Materials and Suppliers

 

The majority of materials purchased are for the Product Solutions segment.  The principal materials for our products are carbon steel plate, sheet steel, stainless steel products and other structural shapes, wire, cable and insulation.  We obtain these products from a number of U.S. and international suppliers.  The markets for most of the materials we use are served by a large number of suppliers, and we believe that we can obtain each of the materials we require from more than one supplier.

 

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Competition

 

Product Solutions.  We compete with a large number of domestic and international companies, although most competitors are smaller and more regional.  We compete based on product fit, price, quality and reputation of our products and our ability to engineer and design products to meet each customer’s unique specifications and delivery cycles.  Some of our competitors are significantly larger than we are and have significantly greater financial resources which can vary with respect to each product category we offer.  We believe that no single competitor offers our breadth of products to the gas turbine power generation, process and cogeneration industries.

 

Energy Services and Nuclear Services.  Our competitors vary depending on plant geography and scope of services to be rendered.  Several national vendors, which are significantly larger and have significantly greater financial resources than we, will often compete for larger maintenance and capital project opportunities that become available.  Additionally, smaller vendors that operate on a regional basis often compete for smaller opportunities associated with open shop labor sources.  We believe that the key competitive factors in the services we offer are reputation, safety, price, service, quality, breadth of service capabilities and the ability to identify and retain qualified personnel.  We believe our project management capabilities, including service diversity, long ‑term customer relationships, safety record and performance, differentiate us from our competitors.  We also believe that the fact that we maintain a constant presence at many of our customers’ sites is a key competitive advantage because it provides us with an intimate understanding of these facilities which allows us to better identify our customers’ service needs.  Specific to the Nuclear Services segment, the barriers to entry include requirement of NRC qualifications and safety standards.  We believe that our ability to deliver high quality services with immediate response capabilities differentiates us from our competitors.  Specific to the Energy Services segment, our key competitive advantage is our highly skilled labor pool of non ‑union specialty welders.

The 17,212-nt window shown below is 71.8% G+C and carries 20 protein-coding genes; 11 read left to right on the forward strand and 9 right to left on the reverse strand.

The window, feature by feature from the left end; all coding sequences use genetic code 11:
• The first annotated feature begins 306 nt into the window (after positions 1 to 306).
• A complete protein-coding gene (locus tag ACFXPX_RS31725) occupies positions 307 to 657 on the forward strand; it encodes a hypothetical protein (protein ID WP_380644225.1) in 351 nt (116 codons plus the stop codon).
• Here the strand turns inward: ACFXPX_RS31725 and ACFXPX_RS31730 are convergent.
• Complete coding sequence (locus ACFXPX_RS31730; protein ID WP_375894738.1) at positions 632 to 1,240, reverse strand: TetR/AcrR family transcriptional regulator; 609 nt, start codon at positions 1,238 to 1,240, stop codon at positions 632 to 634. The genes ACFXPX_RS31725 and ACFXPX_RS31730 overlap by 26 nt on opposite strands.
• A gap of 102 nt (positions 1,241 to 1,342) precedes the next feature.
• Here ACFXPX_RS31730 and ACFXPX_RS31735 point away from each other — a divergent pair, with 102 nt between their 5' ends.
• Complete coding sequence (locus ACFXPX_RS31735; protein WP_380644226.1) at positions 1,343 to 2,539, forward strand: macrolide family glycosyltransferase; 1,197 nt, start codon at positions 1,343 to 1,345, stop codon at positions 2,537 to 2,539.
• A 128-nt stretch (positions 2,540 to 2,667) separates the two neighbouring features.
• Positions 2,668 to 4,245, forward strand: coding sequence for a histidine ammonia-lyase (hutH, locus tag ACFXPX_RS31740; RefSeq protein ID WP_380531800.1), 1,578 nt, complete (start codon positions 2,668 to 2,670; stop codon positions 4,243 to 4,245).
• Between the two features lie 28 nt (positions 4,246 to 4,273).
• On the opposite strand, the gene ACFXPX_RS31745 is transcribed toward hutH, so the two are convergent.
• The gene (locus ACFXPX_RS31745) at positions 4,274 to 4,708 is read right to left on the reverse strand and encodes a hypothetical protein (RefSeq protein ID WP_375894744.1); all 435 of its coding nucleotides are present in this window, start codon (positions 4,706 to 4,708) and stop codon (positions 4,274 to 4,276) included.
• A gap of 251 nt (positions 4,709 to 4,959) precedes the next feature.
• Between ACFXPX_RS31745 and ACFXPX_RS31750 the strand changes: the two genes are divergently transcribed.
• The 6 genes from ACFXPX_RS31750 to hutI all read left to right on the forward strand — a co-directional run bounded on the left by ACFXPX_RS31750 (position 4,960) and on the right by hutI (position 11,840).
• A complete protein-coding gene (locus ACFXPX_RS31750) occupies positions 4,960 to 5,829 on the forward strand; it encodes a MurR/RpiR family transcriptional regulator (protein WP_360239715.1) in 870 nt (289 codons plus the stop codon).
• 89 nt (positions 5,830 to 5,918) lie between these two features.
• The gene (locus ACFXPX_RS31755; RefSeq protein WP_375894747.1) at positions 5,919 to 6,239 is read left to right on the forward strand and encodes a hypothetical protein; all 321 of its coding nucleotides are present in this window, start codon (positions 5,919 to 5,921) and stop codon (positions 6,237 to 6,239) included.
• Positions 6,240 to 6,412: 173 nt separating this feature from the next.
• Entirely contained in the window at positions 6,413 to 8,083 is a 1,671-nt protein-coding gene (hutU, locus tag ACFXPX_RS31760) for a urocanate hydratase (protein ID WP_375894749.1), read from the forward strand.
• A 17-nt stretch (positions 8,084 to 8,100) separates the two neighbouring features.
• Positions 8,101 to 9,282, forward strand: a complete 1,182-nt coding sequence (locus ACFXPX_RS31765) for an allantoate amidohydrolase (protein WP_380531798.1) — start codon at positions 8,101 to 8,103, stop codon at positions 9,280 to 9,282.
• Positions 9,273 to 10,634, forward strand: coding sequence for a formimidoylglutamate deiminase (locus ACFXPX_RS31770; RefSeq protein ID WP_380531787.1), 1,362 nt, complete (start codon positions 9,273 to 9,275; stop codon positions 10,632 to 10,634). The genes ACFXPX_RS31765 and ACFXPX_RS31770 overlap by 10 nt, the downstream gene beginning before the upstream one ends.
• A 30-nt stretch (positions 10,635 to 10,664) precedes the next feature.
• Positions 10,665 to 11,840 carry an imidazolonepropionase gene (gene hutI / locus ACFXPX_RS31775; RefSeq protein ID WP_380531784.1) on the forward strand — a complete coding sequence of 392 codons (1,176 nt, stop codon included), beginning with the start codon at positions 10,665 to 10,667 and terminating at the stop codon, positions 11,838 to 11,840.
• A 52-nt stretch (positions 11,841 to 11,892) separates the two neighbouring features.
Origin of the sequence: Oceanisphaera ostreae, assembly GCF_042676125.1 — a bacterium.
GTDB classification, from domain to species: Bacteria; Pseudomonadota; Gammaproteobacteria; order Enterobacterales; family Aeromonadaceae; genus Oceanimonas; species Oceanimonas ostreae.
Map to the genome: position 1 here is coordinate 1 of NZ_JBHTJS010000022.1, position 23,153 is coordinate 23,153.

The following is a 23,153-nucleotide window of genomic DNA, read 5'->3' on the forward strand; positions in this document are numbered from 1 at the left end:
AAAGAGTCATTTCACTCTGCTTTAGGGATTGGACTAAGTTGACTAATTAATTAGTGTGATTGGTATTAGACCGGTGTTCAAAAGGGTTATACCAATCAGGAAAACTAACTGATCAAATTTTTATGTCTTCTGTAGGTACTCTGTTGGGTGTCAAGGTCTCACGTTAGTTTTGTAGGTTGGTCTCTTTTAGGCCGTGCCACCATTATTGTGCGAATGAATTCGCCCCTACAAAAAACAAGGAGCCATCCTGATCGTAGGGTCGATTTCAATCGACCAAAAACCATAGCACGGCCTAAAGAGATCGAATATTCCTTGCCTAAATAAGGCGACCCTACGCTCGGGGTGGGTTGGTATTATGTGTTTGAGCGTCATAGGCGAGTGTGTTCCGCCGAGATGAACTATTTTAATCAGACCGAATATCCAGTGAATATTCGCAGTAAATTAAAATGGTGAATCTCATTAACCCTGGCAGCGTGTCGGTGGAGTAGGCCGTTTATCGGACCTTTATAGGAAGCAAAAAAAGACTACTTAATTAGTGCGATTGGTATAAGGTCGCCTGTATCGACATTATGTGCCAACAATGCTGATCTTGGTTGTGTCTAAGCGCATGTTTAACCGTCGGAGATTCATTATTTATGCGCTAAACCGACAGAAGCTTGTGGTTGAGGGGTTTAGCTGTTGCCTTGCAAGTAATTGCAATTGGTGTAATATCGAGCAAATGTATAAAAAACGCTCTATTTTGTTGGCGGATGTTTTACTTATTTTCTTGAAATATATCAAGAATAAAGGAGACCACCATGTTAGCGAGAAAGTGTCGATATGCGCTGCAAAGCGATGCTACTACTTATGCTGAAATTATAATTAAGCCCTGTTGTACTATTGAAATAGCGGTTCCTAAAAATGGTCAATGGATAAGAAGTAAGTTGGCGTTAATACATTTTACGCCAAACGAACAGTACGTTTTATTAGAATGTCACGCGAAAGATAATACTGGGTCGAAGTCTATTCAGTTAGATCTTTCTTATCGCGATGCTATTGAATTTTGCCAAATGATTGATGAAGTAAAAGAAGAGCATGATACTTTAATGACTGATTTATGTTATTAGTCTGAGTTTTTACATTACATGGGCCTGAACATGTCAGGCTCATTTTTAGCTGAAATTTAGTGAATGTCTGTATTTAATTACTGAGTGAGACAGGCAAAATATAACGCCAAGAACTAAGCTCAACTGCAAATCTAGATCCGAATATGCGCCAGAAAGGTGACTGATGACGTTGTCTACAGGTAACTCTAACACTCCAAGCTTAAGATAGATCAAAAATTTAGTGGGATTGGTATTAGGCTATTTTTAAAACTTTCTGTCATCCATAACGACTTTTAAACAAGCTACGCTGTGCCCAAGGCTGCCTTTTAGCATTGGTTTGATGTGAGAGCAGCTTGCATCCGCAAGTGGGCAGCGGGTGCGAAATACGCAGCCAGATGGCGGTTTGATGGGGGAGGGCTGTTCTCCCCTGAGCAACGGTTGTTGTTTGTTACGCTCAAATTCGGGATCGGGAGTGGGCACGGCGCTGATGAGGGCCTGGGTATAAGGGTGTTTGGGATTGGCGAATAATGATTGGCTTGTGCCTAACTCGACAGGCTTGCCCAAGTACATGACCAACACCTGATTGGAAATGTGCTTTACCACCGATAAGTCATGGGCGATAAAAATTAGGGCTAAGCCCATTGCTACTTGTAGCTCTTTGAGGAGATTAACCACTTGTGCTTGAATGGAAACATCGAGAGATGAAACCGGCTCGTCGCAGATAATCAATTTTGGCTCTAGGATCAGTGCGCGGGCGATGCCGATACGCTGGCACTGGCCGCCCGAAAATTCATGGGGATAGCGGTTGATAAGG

Employees

 

As of December 31, 2014, we had 1,244 full and part ‑time employees (excluding temporary staff and craft labor in our Energy Services and Nuclear Services segments).  Of these, 171 were employed at our facility in Mexico under a collective bargaining agreement, which is amended annually and expired January 25, 2015.  Negotiations for an amended agreement began the second week of February 2015 and are ongoing as of the issue date of this report.  At our Koontz ‑Wagner business, there are 58 employees who are covered under a collective bargaining agreement which will expire on May 31, 2016.  The number of employees in our Energy Services segment and Nuclear Services segment can vary greatly, depending on the timing and requirements for craft labor.  Many of the craft labor employees for our Energy Services segment and Nuclear Services segment are contracted through various union agreements.  As of December 31, 2014, there were 1,839 craft labor employees for our Energy Services segment and Nuclear Services segment, of which 1,461 were under collective bargaining agreements.  We believe that our relationships with our employees, both permanent and temporary, are satisfactory.  We are not aware of any circumstances that are likely to result in a work stoppage at any of our facilities.